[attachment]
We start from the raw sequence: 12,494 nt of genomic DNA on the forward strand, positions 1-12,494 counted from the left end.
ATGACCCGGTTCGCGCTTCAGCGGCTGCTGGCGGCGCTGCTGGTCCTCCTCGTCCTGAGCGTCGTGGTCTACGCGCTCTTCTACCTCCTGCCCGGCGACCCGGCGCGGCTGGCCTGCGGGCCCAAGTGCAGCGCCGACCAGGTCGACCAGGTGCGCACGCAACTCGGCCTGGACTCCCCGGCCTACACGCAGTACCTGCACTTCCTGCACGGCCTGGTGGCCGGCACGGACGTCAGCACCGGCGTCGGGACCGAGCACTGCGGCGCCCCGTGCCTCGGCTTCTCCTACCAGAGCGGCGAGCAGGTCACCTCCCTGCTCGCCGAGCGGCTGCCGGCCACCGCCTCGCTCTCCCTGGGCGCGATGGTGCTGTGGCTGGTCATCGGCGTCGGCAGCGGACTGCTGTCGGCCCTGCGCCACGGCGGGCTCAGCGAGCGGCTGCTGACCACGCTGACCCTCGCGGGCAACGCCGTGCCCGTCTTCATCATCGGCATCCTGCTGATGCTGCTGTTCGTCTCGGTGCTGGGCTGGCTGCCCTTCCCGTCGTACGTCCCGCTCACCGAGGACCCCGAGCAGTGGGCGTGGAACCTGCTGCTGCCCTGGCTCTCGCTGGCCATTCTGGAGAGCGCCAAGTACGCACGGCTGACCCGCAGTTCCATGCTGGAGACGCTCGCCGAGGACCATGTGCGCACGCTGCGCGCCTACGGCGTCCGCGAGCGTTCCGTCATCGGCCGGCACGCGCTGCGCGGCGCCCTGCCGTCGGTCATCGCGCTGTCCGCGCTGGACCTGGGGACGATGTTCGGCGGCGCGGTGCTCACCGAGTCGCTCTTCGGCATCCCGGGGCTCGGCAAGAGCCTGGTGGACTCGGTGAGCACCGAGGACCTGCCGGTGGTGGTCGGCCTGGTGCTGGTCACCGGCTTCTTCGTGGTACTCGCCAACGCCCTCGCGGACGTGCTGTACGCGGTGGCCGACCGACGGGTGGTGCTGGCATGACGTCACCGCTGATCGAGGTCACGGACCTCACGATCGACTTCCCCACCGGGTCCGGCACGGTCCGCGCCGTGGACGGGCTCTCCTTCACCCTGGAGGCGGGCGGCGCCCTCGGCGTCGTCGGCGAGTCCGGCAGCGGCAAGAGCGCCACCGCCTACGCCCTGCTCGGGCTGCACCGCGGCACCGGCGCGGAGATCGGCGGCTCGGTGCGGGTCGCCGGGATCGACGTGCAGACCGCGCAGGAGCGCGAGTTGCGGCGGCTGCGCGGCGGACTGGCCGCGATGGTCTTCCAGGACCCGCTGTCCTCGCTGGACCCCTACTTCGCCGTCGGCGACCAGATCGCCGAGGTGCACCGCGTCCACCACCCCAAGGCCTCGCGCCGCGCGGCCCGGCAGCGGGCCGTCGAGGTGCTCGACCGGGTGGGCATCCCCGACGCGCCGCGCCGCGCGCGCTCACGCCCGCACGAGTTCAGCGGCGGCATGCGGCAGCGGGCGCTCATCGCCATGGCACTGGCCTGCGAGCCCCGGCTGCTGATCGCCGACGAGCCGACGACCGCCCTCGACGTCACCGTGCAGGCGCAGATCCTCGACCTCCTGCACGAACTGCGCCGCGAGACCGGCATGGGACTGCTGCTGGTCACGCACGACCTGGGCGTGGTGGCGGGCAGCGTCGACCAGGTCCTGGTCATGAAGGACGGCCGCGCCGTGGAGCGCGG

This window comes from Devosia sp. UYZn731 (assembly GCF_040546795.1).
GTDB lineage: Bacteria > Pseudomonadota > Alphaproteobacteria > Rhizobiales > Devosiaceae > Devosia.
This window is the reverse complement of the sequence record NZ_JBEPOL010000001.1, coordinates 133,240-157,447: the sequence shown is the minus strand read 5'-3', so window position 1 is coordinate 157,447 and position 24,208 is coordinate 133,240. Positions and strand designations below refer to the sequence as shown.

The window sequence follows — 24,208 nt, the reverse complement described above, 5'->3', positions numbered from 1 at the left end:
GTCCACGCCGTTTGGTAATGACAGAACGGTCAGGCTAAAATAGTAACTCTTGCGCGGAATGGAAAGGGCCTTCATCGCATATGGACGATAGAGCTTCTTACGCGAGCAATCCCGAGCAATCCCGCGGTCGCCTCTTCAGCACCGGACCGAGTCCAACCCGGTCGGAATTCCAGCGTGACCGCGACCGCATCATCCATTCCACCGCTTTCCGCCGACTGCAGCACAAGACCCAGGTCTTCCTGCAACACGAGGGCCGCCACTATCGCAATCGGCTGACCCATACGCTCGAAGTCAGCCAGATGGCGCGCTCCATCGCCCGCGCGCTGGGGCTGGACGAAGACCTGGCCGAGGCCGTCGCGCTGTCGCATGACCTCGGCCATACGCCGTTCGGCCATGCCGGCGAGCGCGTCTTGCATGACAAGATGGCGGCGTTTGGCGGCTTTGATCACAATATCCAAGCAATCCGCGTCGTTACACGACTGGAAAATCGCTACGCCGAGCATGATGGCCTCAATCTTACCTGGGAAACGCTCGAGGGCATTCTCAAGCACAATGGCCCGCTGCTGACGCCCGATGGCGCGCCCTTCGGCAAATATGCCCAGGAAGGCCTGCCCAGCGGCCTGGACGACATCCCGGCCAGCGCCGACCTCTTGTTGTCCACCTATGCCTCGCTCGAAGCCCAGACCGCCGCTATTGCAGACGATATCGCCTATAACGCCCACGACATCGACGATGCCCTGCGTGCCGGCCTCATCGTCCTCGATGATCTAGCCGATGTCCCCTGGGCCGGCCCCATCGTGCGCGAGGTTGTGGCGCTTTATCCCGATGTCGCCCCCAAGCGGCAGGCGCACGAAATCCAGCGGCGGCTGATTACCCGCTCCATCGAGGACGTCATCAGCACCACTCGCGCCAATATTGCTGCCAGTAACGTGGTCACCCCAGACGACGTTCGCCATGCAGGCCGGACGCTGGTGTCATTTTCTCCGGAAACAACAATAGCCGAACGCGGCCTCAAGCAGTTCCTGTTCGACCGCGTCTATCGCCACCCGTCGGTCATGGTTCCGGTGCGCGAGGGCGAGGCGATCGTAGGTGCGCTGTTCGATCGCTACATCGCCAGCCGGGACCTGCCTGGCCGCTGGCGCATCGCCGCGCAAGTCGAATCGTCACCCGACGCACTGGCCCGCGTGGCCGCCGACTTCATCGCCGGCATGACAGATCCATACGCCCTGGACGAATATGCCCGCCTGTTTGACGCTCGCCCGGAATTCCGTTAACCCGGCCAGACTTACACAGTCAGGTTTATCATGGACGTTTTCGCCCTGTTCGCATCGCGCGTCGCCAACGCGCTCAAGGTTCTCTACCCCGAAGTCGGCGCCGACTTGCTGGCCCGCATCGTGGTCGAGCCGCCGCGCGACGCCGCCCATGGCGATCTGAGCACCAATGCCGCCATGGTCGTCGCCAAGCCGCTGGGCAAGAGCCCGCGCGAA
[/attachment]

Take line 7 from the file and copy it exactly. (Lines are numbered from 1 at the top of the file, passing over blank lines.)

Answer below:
GTCCACGCCGTTTGGTAATGACAGAACGGTCAGGCTAAAATAGTAACTCTTGCGCGGAATGGAAAGGGCCTTCATCGCATATGGACGATAGAGCTTCTTACGCGAGCAATCCCGAGCAATCCCGCGGTCGCCTCTTCAGCACCGGACCGAGTCCAACCCGGTCGGAATTCCAGCGTGACCGCGACCGCATCATCCATTCCACCGCTTTCCGCCGACTGCAGCACAAGACCCAGGTCTTCCTGCAACACGAGGGCCGCCACTATCGCAATCGGCTGACCCATACGCTCGAAGTCAGCCAGATGGCGCGCTCCATCGCCCGCGCGCTGGGGCTGGACGAAGACCTGGCCGAGGCCGTCGCGCTGTCGCATGACCTCGGCCATACGCCGTTCGGCCATGCCGGCGAGCGCGTCTTGCATGACAAGATGGCGGCGTTTGGCGGCTTTGATCACAATATCCAAGCAATCCGCGTCGTTACACGACTGGAAAATCGCTACGCCGAGCATGATGGCCTCAATCTTACCTGGGAAACGCTCGAGGGCATTCTCAAGCACAATGGCCCGCTGCTGACGCCCGATGGCGCGCCCTTCGGCAAATATGCCCAGGAAGGCCTGCCCAGCGGCCTGGACGACATCCCGGCCAGCGCCGACCTCTTGTTGTCCACCTATGCCTCGCTCGAAGCCCAGACCGCCGCTATTGCAGACGATATCGCCTATAACGCCCACGACATCGACGATGCCCTGCGTGCCGGCCTCATCGTCCTCGATGATCTAGCCGATGTCCCCTGGGCCGGCCCCATCGTGCGCGAGGTTGTGGCGCTTTATCCCGATGTCGCCCCCAAGCGGCAGGCGCACGAAATCCAGCGGCGGCTGATTACCCGCTCCATCGAGGACGTCATCAGCACCACTCGCGCCAATATTGCTGCCAGTAACGTGGTCACCCCAGACGACGTTCGCCATGCAGGCCGGACGCTGGTGTCATTTTCTCCGGAAACAACAATAGCCGAACGCGGCCTCAAGCAGTTCCTGTTCGACCGCGTCTATCGCCACCCGTCGGTCATGGTTCCGGTGCGCGAGGGCGAGGCGATCGTAGGTGCGCTGTTCGATCGCTACATCGCCAGCCGGGACCTGCCTGGCCGCTGGCGCATCGCCGCGCAAGTCGAATCGTCACCCGACGCACTGGCCCGCGTGGCCGCCGACTTCATCGCCGGCATGACAGATCCATACGCCCTGGACGAATATGCCCGCCTGTTTGACGCTCGCCCGGAATTCCGTTAACCCGGCCAGACTTACACAGTCAGGTTTATCATGGACGTTTTCGCCCTGTTCGCATCGCGCGTCGCCAACGCGCTCAAGGTTCTCTACCCCGAAGTCGGCGCCGACTTGCTGGCCCGCATCGTGGTCGAGCCGCCGCGCGACGCCGCCCATGGCGATCTGAGCACCAATGCCGCCATGGTCGTCGCCAAGCCGCTGGGCAAGAGCCCGCGCGAA